Without basic necessities, the ‘Swachch Bharat Abhiyan’ will not yield any fruitful results. Today, television and telephone sets exceed the percentage of households with access to toilet facilities. An alarming 45% of India’s population still defecates in the open. There are hardly any guidelines for the disposal of dead animals. In rural areas, they are thrown into nullahs, khuds and the rivers, causing microbial contamination. The government should construct sanitation points and recruit personnel to look after these spots, improve the eco-cultural environment, protect vultures' species that feed on dead animals and guide people to start such practices from their homes. Toilets are not just needed in every school but also in all homes.

Balak Ram Dhiman, Nadaun

Clean toilets

Building toilets is not enough. One also needs running water and the will to keep the toilets clean after use. This is true of toilets in five-star hotels also. In temples, toilets are a rarity and are not kept clean. A vendor running a foodstall single-handedly serves food and collects money. Can we expect him to wash his hands at regular intervals? In small restaurants, the same waiter serves food and picks up utensils after the customer has finished eating. People celebrate festivals on roads and do not bother to clean them after the celebrations are over. In housing societies, people throw garbage into compounds from their balconies and windows. And what about people who smoke in public places? They litter the road with cigarette ash and stubs.

SC Dhall, Zirakpur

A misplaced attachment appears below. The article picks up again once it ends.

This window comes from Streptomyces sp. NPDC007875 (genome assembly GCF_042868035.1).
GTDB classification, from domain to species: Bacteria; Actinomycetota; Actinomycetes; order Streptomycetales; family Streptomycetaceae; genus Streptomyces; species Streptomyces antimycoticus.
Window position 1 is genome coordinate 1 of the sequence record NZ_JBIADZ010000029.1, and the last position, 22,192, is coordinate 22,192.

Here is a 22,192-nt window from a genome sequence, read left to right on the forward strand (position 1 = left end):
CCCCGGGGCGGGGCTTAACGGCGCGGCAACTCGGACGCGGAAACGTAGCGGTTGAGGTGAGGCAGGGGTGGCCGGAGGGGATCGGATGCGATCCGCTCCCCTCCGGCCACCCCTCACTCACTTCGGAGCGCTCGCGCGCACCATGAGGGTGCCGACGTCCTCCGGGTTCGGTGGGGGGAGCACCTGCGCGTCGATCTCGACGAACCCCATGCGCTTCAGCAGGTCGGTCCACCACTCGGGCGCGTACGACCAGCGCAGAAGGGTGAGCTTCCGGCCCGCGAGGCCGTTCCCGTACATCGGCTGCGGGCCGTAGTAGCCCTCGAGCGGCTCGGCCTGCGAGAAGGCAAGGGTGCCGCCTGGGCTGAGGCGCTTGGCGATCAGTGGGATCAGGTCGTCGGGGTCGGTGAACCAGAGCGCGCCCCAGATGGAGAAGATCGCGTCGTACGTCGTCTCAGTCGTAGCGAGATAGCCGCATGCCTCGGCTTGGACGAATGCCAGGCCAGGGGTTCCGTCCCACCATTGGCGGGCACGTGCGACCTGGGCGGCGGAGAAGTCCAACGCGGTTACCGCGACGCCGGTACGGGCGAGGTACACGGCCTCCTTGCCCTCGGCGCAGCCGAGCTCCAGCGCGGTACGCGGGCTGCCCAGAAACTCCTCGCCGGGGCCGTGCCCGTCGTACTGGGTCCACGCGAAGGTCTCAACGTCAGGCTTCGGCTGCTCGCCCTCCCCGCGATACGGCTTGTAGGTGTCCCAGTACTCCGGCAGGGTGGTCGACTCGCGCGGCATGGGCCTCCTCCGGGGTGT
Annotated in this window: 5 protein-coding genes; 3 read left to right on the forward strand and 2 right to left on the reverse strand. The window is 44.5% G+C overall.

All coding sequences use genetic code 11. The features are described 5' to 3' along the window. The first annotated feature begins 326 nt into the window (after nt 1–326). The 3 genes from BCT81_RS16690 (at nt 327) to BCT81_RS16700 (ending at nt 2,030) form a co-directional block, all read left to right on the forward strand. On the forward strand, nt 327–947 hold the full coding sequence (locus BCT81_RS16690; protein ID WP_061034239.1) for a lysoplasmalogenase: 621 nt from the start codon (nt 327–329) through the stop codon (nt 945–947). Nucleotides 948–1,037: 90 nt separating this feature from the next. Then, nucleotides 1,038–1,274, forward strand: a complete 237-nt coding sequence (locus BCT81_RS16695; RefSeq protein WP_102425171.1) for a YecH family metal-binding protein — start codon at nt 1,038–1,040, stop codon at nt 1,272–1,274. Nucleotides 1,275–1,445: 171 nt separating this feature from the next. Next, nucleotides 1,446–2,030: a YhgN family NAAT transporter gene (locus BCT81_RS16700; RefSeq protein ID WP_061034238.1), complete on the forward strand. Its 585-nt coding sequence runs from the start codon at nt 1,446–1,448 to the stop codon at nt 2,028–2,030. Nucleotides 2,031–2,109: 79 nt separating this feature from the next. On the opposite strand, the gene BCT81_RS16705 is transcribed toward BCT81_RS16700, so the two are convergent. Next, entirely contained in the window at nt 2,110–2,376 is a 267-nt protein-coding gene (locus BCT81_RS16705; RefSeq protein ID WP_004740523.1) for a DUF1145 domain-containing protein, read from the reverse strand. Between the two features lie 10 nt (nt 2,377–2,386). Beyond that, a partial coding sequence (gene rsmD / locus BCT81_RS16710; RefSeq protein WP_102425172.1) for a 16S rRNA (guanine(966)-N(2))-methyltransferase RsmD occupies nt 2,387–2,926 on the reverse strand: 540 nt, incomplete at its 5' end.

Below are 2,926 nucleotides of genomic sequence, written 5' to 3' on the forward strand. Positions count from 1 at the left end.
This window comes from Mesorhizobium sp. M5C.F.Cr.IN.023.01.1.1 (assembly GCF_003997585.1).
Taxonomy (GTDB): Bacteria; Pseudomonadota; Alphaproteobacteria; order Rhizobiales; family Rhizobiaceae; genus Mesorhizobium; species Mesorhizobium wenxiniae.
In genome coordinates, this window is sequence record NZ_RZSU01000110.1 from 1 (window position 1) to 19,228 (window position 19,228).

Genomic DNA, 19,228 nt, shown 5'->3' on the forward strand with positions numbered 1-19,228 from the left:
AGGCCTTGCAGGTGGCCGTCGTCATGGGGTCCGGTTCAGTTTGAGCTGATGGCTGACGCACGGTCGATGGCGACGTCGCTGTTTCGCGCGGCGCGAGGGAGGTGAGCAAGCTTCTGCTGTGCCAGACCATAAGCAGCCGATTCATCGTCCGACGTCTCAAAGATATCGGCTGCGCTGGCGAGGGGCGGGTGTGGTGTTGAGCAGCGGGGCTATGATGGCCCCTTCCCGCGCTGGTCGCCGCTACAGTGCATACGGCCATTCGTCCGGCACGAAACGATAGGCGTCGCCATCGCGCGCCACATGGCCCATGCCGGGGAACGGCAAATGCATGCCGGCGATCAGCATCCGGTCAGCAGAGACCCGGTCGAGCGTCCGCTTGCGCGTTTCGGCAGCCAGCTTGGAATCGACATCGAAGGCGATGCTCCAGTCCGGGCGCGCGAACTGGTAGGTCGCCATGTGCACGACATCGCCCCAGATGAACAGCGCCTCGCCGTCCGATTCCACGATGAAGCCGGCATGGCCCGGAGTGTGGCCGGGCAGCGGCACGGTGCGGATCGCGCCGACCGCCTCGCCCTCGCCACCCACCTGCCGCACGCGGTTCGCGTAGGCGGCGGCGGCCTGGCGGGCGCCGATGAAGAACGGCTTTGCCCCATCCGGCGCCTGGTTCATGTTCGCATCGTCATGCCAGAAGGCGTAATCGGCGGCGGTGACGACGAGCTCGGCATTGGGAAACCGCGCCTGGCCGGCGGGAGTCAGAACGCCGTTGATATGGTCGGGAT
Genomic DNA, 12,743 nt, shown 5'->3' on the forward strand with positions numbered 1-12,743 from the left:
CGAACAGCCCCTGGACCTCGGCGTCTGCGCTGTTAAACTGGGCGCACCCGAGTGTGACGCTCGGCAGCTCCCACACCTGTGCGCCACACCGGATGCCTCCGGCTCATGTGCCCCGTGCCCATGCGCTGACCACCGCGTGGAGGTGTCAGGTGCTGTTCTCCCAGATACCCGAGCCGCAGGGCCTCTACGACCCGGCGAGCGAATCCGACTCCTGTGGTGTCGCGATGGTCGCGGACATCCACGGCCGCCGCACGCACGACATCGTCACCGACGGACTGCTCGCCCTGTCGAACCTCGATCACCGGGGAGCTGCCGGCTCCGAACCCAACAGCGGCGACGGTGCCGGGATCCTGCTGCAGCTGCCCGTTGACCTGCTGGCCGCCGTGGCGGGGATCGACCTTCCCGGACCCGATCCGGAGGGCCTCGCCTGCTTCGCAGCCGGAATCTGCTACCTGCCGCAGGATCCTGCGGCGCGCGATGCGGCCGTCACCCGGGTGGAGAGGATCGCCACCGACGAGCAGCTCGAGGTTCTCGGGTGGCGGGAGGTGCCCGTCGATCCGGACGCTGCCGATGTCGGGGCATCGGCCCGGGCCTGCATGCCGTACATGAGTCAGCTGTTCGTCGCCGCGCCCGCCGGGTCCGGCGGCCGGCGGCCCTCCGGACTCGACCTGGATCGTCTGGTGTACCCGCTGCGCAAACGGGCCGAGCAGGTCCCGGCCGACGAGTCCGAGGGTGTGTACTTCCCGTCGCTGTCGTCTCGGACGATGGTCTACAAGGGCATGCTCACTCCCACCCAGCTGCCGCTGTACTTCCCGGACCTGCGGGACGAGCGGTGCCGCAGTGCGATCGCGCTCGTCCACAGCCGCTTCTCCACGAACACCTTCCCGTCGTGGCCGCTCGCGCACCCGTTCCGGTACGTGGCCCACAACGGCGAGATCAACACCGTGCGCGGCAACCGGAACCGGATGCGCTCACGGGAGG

Lesson from childhood

It is after ages that we have remembered Mahatma Gandhi in the true spirit by converting the ‘Swachh’ India movement into a mass movement. The movement can't succeed without the involvement of everyone. To achieve that, we should be motivated from childhood to keep the environment around us clean. The idea has to be imbibed from home and school. This will reflect in our daily life and will be automatically carried over to public places. Let this effort not go waste.

Neelam, Chandigarh

Sweep away graft

Parents and teachers should teach children to keep themselves and their surroundings tidy. There are various types of dirt. The worst is corruption. If India has to progress, this evil must be tackled.

Balwinder Singh, via email


Clean mind vital

The article “Feudal attitudes persist” by Justice Nirmal Singh (retd) (October 3) highlighted the practice of untouchability. Though we have scaled outer space, with the Mars Orbiter Mission being the recent achievement, our society remains gripped with caste discrimination.

Dalits are treated no better than animals. How can one dream of a clean India without sweeping the mind of the masses clean?

Er Diwan Chand, Ravi Nagar (Mandi)

Letters to the Editor, typed in double space, should not exceed the 200-word limit. These should be cogently written and can be sent by e-mail to: Letters@tribuneindia.com



HOME PAGE | Punjab | Haryana | Jammu & Kashmir | Himachal Pradesh | Regional Briefs | Nation | Opinions |
| Business | Sports | World | Letters | Chandigarh | Ludhiana | Delhi |
| Calendar | Weather | Archive | Subscribe | Suggestion | E-mail |